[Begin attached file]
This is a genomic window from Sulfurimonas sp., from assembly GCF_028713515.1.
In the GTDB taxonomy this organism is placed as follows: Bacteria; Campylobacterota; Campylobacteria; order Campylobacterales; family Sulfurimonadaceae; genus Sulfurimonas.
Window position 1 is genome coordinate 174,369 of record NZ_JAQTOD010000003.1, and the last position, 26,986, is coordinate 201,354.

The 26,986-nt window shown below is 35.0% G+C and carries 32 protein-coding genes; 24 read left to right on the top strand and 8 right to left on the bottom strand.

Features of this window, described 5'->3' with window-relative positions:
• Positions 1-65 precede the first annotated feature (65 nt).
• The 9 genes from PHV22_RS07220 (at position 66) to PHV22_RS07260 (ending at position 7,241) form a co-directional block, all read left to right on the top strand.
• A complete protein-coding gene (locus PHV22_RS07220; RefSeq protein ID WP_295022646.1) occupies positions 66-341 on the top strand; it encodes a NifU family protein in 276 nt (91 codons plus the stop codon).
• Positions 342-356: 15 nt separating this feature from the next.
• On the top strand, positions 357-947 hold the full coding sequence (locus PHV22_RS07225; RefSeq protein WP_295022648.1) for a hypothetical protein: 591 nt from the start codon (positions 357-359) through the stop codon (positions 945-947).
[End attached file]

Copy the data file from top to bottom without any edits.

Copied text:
This is a genomic window from Sulfurimonas sp., from assembly GCF_028713515.1.
In the GTDB taxonomy this organism is placed as follows: Bacteria; Campylobacterota; Campylobacteria; order Campylobacterales; family Sulfurimonadaceae; genus Sulfurimonas.
Window position 1 is genome coordinate 174,369 of record NZ_JAQTOD010000003.1, and the last position, 26,986, is coordinate 201,354.

The 26,986-nt window shown below is 35.0% G+C and carries 32 protein-coding genes; 24 read left to right on the top strand and 8 right to left on the bottom strand.

Features of this window, described 5'->3' with window-relative positions:
• Positions 1-65 precede the first annotated feature (65 nt).
• The 9 genes from PHV22_RS07220 (at position 66) to PHV22_RS07260 (ending at position 7,241) form a co-directional block, all read left to right on the top strand.
• A complete protein-coding gene (locus PHV22_RS07220; RefSeq protein ID WP_295022646.1) occupies positions 66-341 on the top strand; it encodes a NifU family protein in 276 nt (91 codons plus the stop codon).
• Positions 342-356: 15 nt separating this feature from the next.
• On the top strand, positions 357-947 hold the full coding sequence (locus PHV22_RS07225; RefSeq protein WP_295022648.1) for a hypothetical protein: 591 nt from the start codon (positions 357-359) through the stop codon (positions 945-947).